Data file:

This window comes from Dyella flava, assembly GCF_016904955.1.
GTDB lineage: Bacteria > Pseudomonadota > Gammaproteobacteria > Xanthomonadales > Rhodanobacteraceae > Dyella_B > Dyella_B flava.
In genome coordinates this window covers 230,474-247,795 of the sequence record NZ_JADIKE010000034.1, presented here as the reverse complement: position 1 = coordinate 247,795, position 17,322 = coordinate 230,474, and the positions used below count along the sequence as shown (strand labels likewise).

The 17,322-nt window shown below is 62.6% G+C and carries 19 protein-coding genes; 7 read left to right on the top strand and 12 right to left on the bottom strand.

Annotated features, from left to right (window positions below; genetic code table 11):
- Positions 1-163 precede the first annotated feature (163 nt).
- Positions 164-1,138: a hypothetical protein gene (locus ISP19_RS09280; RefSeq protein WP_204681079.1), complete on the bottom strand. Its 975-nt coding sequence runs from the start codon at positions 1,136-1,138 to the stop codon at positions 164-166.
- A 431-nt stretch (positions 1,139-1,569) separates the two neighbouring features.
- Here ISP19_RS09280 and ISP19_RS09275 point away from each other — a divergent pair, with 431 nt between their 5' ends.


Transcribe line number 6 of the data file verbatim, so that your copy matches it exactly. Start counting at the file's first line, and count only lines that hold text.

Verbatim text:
- Positions 1-163 precede the first annotated feature (163 nt).